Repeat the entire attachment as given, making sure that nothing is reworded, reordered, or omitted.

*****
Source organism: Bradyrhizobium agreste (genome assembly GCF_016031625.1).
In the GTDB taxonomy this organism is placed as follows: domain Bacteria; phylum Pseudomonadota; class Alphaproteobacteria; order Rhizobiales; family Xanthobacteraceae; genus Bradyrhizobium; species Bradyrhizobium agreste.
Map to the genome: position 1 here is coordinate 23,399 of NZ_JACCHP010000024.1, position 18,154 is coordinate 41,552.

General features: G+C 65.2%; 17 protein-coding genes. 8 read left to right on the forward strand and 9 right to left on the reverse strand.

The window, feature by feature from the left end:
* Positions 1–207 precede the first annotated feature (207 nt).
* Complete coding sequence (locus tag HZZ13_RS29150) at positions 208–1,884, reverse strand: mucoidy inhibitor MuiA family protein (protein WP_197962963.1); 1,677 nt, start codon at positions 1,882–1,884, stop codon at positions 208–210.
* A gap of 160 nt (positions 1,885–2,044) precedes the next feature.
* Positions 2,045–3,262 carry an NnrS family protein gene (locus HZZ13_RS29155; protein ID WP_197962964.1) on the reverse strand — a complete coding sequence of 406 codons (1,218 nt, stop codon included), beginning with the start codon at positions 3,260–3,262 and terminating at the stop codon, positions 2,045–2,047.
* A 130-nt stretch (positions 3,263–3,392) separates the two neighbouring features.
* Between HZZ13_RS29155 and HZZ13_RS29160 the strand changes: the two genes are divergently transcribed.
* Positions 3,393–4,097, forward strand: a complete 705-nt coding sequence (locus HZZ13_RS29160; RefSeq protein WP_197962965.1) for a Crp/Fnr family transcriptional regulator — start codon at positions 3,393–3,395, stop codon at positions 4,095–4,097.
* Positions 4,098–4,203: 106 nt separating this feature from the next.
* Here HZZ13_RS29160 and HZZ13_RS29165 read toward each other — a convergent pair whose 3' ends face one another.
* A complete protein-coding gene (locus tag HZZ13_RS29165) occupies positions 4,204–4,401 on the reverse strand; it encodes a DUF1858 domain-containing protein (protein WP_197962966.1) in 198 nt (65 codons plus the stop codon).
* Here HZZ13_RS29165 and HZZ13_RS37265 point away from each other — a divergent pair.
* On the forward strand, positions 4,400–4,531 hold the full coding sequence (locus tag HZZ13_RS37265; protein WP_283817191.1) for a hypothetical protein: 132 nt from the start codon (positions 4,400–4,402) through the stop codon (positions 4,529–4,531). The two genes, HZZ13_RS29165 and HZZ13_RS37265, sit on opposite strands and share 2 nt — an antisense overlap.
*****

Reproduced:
Source organism: Bradyrhizobium agreste (genome assembly GCF_016031625.1).
In the GTDB taxonomy this organism is placed as follows: domain Bacteria; phylum Pseudomonadota; class Alphaproteobacteria; order Rhizobiales; family Xanthobacteraceae; genus Bradyrhizobium; species Bradyrhizobium agreste.
Map to the genome: position 1 here is coordinate 23,399 of NZ_JACCHP010000024.1, position 18,154 is coordinate 41,552.

General features: G+C 65.2%; 17 protein-coding genes. 8 read left to right on the forward strand and 9 right to left on the reverse strand.

The window, feature by feature from the left end:
* Positions 1–207 precede the first annotated feature (207 nt).
* Complete coding sequence (locus tag HZZ13_RS29150) at positions 208–1,884, reverse strand: mucoidy inhibitor MuiA family protein (protein WP_197962963.1); 1,677 nt, start codon at positions 1,882–1,884, stop codon at positions 208–210.
* A gap of 160 nt (positions 1,885–2,044) precedes the next feature.
* Positions 2,045–3,262 carry an NnrS family protein gene (locus HZZ13_RS29155; protein ID WP_197962964.1) on the reverse strand — a complete coding sequence of 406 codons (1,218 nt, stop codon included), beginning with the start codon at positions 3,260–3,262 and terminating at the stop codon, positions 2,045–2,047.
* A 130-nt stretch (positions 3,263–3,392) separates the two neighbouring features.
* Between HZZ13_RS29155 and HZZ13_RS29160 the strand changes: the two genes are divergently transcribed.
* Positions 3,393–4,097, forward strand: a complete 705-nt coding sequence (locus HZZ13_RS29160; RefSeq protein WP_197962965.1) for a Crp/Fnr family transcriptional regulator — start codon at positions 3,393–3,395, stop codon at positions 4,095–4,097.
* Positions 4,098–4,203: 106 nt separating this feature from the next.
* Here HZZ13_RS29160 and HZZ13_RS29165 read toward each other — a convergent pair whose 3' ends face one another.
* A complete protein-coding gene (locus tag HZZ13_RS29165) occupies positions 4,204–4,401 on the reverse strand; it encodes a DUF1858 domain-containing protein (protein WP_197962966.1) in 198 nt (65 codons plus the stop codon).
* Here HZZ13_RS29165 and HZZ13_RS37265 point away from each other — a divergent pair.
* On the forward strand, positions 4,400–4,531 hold the full coding sequence (locus tag HZZ13_RS37265; protein WP_283817191.1) for a hypothetical protein: 132 nt from the start codon (positions 4,400–4,402) through the stop codon (positions 4,529–4,531). The two genes, HZZ13_RS29165 and HZZ13_RS37265, sit on opposite strands and share 2 nt — an antisense overlap.